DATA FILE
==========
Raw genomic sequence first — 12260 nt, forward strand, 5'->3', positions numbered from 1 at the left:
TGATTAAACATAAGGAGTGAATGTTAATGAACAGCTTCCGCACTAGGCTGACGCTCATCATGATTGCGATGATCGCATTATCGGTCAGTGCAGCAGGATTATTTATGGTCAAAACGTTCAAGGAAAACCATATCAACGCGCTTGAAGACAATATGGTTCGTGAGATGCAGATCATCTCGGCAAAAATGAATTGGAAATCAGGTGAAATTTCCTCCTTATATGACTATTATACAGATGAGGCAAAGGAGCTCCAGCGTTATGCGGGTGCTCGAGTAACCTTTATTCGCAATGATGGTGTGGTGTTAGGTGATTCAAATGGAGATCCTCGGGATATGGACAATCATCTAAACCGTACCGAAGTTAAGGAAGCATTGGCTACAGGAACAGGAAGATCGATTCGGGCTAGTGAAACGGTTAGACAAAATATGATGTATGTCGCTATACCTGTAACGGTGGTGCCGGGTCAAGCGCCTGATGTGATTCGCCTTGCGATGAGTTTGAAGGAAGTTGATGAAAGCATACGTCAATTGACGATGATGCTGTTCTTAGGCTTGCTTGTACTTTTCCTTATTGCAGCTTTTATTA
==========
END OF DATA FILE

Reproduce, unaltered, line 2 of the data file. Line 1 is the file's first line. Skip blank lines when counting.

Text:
TGATTAAACATAAGGAGTGAATGTTAATGAACAGCTTCCGCACTAGGCTGACGCTCATCATGATTGCGATGATCGCATTATCGGTCAGTGCAGCAGGATTATTTATGGTCAAAACGTTCAAGGAAAACCATATCAACGCGCTTGAAGACAATATGGTTCGTGAGATGCAGATCATCTCGGCAAAAATGAATTGGAAATCAGGTGAAATTTCCTCCTTATATGACTATTATACAGATGAGGCAAAGGAGCTCCAGCGTTATGCGGGTGCTCGAGTAACCTTTATTCGCAATGATGGTGTGGTGTTAGGTGATTCAAATGGAGATCCTCGGGATATGGACAATCATCTAAACCGTACCGAAGTTAAGGAAGCATTGGCTACAGGAACAGGAAGATCGATTCGGGCTAGTGAAACGGTTAGACAAAATATGATGTATGTCGCTATACCTGTAACGGTGGTGCCGGGTCAAGCGCCTGATGTGATTCGCCTTGCGATGAGTTTGAAGGAAGTTGATGAAAGCATACGTCAATTGACGATGATGCTGTTCTTAGGCTTGCTTGTACTTTTCCTTATTGCAGCTTTTATTA